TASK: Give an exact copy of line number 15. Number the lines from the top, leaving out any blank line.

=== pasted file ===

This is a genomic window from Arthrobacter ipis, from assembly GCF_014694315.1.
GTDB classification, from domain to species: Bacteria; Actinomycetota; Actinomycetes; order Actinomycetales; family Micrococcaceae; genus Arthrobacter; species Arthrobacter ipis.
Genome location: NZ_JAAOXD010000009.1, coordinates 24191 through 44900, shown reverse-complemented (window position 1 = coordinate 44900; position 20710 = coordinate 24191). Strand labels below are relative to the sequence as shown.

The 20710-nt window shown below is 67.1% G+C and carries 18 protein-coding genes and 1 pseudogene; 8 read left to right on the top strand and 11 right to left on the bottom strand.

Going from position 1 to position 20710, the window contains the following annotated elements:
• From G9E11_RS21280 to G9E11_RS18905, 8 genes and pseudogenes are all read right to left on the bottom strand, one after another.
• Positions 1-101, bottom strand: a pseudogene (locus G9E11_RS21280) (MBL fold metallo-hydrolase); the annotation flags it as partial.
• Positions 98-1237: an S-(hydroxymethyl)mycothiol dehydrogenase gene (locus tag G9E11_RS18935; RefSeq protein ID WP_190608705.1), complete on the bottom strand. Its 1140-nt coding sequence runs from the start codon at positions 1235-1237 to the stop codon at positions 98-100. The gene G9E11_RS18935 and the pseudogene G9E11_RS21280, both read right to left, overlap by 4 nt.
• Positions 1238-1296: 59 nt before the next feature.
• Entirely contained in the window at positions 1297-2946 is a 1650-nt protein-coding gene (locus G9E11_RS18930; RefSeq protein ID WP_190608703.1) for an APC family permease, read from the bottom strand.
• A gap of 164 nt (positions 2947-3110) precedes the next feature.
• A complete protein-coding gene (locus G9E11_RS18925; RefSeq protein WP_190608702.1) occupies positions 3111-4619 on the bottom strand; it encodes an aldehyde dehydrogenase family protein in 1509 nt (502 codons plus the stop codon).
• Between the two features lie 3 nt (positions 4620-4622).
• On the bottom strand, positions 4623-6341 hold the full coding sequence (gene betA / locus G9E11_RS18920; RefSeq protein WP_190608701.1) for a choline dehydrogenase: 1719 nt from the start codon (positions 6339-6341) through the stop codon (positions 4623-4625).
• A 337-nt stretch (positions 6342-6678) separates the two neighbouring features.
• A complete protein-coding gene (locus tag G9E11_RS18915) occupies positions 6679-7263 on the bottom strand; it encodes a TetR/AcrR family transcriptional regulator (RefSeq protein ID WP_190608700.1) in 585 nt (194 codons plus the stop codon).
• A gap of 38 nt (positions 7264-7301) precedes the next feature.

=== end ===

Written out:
• A 337-nt stretch (positions 6342-6678) separates the two neighbouring features.